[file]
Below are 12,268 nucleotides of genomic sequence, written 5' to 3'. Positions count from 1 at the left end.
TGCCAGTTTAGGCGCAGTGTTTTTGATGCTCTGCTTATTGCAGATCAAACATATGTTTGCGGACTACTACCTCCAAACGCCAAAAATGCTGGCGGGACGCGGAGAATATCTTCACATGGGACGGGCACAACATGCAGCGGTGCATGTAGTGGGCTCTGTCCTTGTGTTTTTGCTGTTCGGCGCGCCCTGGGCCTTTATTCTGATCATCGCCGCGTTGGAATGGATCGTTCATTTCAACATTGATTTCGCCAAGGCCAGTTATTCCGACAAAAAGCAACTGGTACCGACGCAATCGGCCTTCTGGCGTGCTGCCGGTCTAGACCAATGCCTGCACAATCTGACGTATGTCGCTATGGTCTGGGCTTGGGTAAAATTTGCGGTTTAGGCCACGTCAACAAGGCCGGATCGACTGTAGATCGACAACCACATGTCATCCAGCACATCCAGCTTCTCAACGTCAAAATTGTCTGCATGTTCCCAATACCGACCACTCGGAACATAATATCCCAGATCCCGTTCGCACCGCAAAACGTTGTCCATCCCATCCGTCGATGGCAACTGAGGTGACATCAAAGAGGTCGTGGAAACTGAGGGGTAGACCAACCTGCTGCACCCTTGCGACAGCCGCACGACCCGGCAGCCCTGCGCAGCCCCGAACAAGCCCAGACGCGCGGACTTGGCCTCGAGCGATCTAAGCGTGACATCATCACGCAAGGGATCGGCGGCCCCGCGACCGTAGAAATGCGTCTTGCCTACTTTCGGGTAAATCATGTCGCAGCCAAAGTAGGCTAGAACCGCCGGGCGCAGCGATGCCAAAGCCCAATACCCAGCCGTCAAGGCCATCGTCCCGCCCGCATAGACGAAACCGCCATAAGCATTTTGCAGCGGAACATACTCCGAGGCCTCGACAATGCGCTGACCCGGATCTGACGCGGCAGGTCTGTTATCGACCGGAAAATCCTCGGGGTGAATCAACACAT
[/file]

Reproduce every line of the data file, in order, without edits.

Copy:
Below are 12,268 nucleotides of genomic sequence, written 5' to 3'. Positions count from 1 at the left end.
TGCCAGTTTAGGCGCAGTGTTTTTGATGCTCTGCTTATTGCAGATCAAACATATGTTTGCGGACTACTACCTCCAAACGCCAAAAATGCTGGCGGGACGCGGAGAATATCTTCACATGGGACGGGCACAACATGCAGCGGTGCATGTAGTGGGCTCTGTCCTTGTGTTTTTGCTGTTCGGCGCGCCCTGGGCCTTTATTCTGATCATCGCCGCGTTGGAATGGATCGTTCATTTCAACATTGATTTCGCCAAGGCCAGTTATTCCGACAAAAAGCAACTGGTACCGACGCAATCGGCCTTCTGGCGTGCTGCCGGTCTAGACCAATGCCTGCACAATCTGACGTATGTCGCTATGGTCTGGGCTTGGGTAAAATTTGCGGTTTAGGCCACGTCAACAAGGCCGGATCGACTGTAGATCGACAACCACATGTCATCCAGCACATCCAGCTTCTCAACGTCAAAATTGTCTGCATGTTCCCAATACCGACCACTCGGAACATAATATCCCAGATCCCGTTCGCACCGCAAAACGTTGTCCATCCCATCCGTCGATGGCAACTGAGGTGACATCAAAGAGGTCGTGGAAACTGAGGGGTAGACCAACCTGCTGCACCCTTGCGACAGCCGCACGACCCGGCAGCCCTGCGCAGCCCCGAACAAGCCCAGACGCGCGGACTTGGCCTCGAGCGATCTAAGCGTGACATCATCACGCAAGGGATCGGCGGCCCCGCGACCGTAGAAATGCGTCTTGCCTACTTTCGGGTAAATCATGTCGCAGCCAAAGTAGGCTAGAACCGCCGGGCGCAGCGATGCCAAAGCCCAATACCCAGCCGTCAAGGCCATCGTCCCGCCCGCATAGACGAAACCGCCATAAGCATTTTGCAGCGGAACATACTCCGAGGCCTCGACAATGCGCTGACCCGGATCTGACGCGGCAGGTCTGTTATCGACCGGAAAATCCTCGGGGTGAATCAACACAT